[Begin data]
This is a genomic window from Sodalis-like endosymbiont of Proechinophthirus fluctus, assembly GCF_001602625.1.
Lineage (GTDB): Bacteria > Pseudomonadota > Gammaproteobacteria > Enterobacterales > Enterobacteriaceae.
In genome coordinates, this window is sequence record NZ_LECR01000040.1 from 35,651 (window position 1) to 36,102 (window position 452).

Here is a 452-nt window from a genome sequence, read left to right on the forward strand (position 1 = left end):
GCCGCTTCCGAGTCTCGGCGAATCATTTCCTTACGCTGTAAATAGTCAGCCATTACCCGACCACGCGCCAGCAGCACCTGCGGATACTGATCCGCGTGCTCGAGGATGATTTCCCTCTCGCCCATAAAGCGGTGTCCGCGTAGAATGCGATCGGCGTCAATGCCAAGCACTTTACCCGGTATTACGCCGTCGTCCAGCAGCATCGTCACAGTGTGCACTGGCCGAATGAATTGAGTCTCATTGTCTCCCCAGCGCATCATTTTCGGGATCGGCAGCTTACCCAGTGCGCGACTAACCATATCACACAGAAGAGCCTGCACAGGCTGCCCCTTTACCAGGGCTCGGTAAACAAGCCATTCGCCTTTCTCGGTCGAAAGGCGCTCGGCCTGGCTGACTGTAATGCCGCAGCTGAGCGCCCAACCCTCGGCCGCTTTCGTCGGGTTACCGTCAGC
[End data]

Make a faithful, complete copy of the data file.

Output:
This is a genomic window from Sodalis-like endosymbiont of Proechinophthirus fluctus, assembly GCF_001602625.1.
Lineage (GTDB): Bacteria > Pseudomonadota > Gammaproteobacteria > Enterobacterales > Enterobacteriaceae.
In genome coordinates, this window is sequence record NZ_LECR01000040.1 from 35,651 (window position 1) to 36,102 (window position 452).

Here is a 452-nt window from a genome sequence, read left to right on the forward strand (position 1 = left end):
GCCGCTTCCGAGTCTCGGCGAATCATTTCCTTACGCTGTAAATAGTCAGCCATTACCCGACCACGCGCCAGCAGCACCTGCGGATACTGATCCGCGTGCTCGAGGATGATTTCCCTCTCGCCCATAAAGCGGTGTCCGCGTAGAATGCGATCGGCGTCAATGCCAAGCACTTTACCCGGTATTACGCCGTCGTCCAGCAGCATCGTCACAGTGTGCACTGGCCGAATGAATTGAGTCTCATTGTCTCCCCAGCGCATCATTTTCGGGATCGGCAGCTTACCCAGTGCGCGACTAACCATATCACACAGAAGAGCCTGCACAGGCTGCCCCTTTACCAGGGCTCGGTAAACAAGCCATTCGCCTTTCTCGGTCGAAAGGCGCTCGGCCTGGCTGACTGTAATGCCGCAGCTGAGCGCCCAACCCTCGGCCGCTTTCGTCGGGTTACCGTCAGC